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A fast classifier for binary node classification in bipartite graphs

Project description


The SW-transformation is a fast classifier for binary node classification in bipartite graphs (Stankova et al., 2015). Bipartite graphs (or bigraphs), are defined by having two types of nodes such that edges only exist between nodes of the different type (see Fig. 1).


Fig. 1: Bigraph, top node projection and bottom node projection (left), adjacency matrix representation of the bigraph (right) (Stankova et al., 2015, p. 8).

The SW-transformation combines the weighted-vote Relational Neighbor (wvRN) classifier with an aggregation function that sums the weights of the top nodes. The transformation optimally considers for each test instance only the weights of the neighboring top nodes multiplied by the number of training instances in that column which have a positive label (the positive neighbors of the node). The SW-transformation yields very fast run times and allows easy scaling of the method to big data sets of millions of nodes (Stankova et al., 2015).


Requirements: numpy

pip install numpy

To build and install on your local machine, download and unzip the repository and run from there:

python install

Or you can automatically download and install from the PyPI repository:

pip install SW-transformation


The SW transformation can be used to calculate the probability of a node in a bipartite graph to belong to the positive class. Three top node weight functions are included: simple weight assignment, inverse degree and hyperbolic tangent. Users can also directly insert the top node weights, using their own weight function.

SW-transformation(weight_function='tanh', weights=None)


  • weight_function : 'tanh', 'inverse', 'simple' or 'own' (default='tanh'). For 'own', the top node weights should be provided in weights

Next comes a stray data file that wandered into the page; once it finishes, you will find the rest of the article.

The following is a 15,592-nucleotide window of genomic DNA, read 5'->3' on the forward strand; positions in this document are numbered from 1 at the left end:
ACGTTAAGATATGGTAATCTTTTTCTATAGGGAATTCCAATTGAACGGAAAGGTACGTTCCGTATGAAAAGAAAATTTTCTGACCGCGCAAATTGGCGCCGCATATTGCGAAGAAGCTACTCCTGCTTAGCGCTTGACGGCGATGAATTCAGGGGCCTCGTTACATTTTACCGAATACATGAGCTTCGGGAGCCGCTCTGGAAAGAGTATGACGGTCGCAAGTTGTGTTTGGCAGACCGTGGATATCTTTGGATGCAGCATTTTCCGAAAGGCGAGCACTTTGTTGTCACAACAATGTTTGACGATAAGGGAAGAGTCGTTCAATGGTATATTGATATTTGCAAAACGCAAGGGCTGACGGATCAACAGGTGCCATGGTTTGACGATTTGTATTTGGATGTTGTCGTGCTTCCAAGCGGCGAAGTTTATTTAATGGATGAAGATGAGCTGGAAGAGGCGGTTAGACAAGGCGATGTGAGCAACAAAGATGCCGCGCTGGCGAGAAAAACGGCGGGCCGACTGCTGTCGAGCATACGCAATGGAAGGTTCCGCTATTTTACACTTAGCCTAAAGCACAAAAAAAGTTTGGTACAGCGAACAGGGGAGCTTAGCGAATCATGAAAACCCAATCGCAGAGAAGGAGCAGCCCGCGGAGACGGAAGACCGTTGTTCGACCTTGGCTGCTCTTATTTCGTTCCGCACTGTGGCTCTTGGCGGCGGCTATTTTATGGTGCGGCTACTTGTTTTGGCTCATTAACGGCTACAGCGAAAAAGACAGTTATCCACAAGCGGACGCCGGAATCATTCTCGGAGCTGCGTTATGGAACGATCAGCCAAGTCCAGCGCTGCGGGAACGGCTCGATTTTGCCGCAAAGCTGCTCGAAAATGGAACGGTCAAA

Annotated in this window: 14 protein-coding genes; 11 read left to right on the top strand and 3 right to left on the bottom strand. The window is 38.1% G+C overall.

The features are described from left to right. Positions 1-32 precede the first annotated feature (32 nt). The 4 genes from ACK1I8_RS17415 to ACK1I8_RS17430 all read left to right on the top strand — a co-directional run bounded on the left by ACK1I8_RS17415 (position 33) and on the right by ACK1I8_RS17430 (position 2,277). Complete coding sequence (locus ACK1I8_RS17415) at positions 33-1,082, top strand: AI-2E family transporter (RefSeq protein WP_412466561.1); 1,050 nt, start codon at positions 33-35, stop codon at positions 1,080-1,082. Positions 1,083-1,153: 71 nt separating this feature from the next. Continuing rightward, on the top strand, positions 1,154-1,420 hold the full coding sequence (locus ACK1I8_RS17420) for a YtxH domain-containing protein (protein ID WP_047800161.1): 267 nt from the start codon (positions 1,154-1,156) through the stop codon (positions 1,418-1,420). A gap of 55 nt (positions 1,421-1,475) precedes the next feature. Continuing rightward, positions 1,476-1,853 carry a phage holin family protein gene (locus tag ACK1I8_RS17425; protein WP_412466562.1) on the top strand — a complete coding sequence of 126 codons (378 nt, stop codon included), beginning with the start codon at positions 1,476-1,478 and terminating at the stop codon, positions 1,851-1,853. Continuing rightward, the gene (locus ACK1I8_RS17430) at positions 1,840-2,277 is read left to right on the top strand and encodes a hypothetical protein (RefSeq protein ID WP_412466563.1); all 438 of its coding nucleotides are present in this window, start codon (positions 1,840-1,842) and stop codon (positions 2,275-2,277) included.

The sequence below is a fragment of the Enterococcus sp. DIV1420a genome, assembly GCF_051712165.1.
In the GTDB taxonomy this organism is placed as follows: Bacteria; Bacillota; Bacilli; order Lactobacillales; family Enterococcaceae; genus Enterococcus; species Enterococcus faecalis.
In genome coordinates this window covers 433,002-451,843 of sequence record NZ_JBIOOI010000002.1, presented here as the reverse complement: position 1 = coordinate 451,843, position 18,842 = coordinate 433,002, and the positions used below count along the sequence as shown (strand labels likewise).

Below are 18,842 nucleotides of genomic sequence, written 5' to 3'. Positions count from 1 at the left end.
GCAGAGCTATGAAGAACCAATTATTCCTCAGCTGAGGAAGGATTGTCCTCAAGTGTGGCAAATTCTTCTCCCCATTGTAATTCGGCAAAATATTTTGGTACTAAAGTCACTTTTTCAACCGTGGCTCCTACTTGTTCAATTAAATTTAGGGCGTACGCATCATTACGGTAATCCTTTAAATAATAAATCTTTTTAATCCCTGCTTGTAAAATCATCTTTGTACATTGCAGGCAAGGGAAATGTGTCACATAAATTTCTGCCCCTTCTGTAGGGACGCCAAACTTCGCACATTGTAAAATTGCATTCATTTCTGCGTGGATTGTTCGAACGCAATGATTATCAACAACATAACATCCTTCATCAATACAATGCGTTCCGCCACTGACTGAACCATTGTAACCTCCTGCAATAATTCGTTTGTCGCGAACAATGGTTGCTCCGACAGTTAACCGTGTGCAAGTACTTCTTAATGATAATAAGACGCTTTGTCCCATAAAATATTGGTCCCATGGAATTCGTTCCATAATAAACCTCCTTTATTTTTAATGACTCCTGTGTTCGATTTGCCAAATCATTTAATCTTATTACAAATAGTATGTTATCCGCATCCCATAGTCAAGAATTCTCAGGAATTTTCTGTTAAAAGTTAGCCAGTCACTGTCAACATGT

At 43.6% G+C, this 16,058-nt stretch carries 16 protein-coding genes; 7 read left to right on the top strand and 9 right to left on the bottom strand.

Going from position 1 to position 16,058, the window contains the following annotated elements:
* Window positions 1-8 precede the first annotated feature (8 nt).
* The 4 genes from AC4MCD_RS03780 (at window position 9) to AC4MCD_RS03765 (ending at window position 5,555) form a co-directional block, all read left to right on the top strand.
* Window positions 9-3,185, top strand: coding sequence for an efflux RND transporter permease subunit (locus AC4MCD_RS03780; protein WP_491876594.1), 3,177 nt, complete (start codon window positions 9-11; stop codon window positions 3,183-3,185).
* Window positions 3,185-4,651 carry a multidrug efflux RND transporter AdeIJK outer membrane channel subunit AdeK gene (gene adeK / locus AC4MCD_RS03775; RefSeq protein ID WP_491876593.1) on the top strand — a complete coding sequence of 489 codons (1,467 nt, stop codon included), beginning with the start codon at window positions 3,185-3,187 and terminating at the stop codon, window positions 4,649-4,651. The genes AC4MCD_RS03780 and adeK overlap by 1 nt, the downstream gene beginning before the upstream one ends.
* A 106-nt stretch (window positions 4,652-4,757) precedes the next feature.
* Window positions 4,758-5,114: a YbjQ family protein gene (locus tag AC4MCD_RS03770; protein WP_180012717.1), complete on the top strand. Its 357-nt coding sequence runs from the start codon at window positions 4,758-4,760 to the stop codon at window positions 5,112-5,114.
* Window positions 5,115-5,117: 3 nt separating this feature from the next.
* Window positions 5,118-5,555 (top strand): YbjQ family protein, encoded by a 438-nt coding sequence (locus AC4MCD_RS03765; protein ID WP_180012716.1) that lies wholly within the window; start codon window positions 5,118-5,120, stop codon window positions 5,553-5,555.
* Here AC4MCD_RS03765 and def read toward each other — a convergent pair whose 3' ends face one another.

• weights : array-like, shape (1, n_top_nodes). Vector containing the top node weights, where n_top_nodes is the number of top nodes. When weight_function is set at 'own', the top node weights should be provided here.


from sklearn.model_selection import GridSearchCV
import numpy as np
import SW

X = load_adjacency_matrix_here #sparse matrix
y = load_node_labels_here

custom = lambda X: np.ones((X.shape[1],)) # define custom weight function

sw = SW.SW_transformation()
parameters = {'weight_function':('tanh','inverse','simple',custom)}
clf = GridSearchCV(sw, parameters, cv=5, scoring = 'roc_auc', verbose=3),y)


  • fit(X, y) - Fit the model according to the given training data.
  • predict_proba(X) - Probability estimates.

X: sparse matrix, shape(n_bottom_nodes, n_top_nodes): the adjacency matrix (see Fig. 1, right)

y: array_like, shape(n_bottom_nodes, 1): the binary class labels (0 for negative and 1 for positive instance)

Authors and contributors

Stiene Praet



This project is licensed under the MIT License - see the file for details


Based on the work of Marija Stankova, David Martens and Foster Provost


Stankova, M., Martens, D., & Provost, F. (2015). Classification over bipartite graphs through projection. (Research paper / University of Antwerp. Faculty of Applied Economics ; 2015-001 D/2015/1169/001). Full text (open access):

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